I guess I should clarify. Before my M I used a early Canon rangefinder that was very similar to the early Leica but better in that the rangefinder patch was also in the viewfinder. Anyway, the edges were so fuzzy I was largely shooting high powers of intuition as to edges of my composition. So then I got the M with it's nice bright line squares and took off for two months out west and Mexico. When I got back I wondered why I was so sloppy in compositions done at infinite focus. While reading another Leica discussion list someone pointed out how drastically the angle of view opens up on a 50mm lens compared to focusing at .7meters, or even from 15 meters on out. The degree of change for a 90 lens apparently opens it up to a 75mm frame. So suddenly it all made sense to me and I took out my poor old canon slr and saw that by golly, the 50 opened up almost halfway to the 35 frame.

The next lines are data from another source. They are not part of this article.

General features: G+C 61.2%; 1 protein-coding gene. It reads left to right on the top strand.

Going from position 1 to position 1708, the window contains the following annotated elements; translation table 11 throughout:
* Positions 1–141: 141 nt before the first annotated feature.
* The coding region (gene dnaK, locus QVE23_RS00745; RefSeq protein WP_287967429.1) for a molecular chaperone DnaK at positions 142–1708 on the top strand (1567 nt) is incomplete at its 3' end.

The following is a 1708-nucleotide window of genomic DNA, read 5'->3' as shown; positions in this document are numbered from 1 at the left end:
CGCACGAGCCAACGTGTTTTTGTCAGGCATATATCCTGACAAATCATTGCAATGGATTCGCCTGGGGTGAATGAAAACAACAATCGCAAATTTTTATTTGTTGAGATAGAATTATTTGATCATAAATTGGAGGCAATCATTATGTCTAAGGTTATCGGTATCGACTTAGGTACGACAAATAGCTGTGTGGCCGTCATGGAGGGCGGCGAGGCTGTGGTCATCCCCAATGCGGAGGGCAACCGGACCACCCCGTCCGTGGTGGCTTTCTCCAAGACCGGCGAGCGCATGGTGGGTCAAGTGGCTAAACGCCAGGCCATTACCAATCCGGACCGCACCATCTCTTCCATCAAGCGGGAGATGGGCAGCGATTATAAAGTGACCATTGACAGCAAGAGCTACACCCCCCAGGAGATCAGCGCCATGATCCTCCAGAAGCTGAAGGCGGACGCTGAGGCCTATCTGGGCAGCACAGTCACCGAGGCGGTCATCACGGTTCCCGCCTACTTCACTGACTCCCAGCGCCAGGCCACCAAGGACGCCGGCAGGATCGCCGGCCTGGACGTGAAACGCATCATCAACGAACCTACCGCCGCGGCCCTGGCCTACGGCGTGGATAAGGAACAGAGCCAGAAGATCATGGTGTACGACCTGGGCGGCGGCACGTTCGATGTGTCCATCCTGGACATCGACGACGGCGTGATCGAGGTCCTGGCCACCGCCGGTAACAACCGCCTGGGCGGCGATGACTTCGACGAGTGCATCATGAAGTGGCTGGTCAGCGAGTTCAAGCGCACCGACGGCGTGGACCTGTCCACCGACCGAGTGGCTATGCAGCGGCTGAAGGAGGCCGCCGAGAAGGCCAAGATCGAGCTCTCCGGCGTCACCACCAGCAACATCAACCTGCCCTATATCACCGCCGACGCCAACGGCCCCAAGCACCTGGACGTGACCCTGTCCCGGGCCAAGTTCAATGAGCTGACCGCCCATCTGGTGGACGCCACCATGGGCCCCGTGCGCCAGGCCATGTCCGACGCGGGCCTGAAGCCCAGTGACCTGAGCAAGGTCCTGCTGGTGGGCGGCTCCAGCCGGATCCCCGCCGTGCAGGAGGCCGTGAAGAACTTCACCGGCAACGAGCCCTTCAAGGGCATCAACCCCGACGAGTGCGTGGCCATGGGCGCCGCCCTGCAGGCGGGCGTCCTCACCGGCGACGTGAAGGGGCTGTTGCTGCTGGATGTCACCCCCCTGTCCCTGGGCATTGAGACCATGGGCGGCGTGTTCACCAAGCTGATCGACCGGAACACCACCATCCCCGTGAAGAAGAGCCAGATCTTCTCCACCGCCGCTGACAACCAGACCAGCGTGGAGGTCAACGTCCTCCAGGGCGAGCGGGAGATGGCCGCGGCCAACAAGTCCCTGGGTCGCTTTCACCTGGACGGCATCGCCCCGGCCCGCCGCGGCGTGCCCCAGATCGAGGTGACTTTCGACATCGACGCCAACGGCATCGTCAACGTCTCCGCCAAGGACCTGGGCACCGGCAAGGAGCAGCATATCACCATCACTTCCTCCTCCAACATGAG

So since then I have maintained this fact in my shooting consciousness and shot tighter or looser accordingly. And now I'm just thinking it would be easier to shoot at infinity as tightly as I like if I had an accessory viewfinder that could give me the proper sized frame.
I thought of cropping, but I would lose negative space and I really really like printing the black borders. More importantly is that I would go totally neurotic doing edits and I'm neurotic enough : )
I'm curious if anyone knows if the nifty looking voigtlander brightline finders are adjusted with a square sized for infinite or closer. It is my guess that it is sized for close so that one can crop excess rather than inadvertantly leaving content out of a closer focus shot.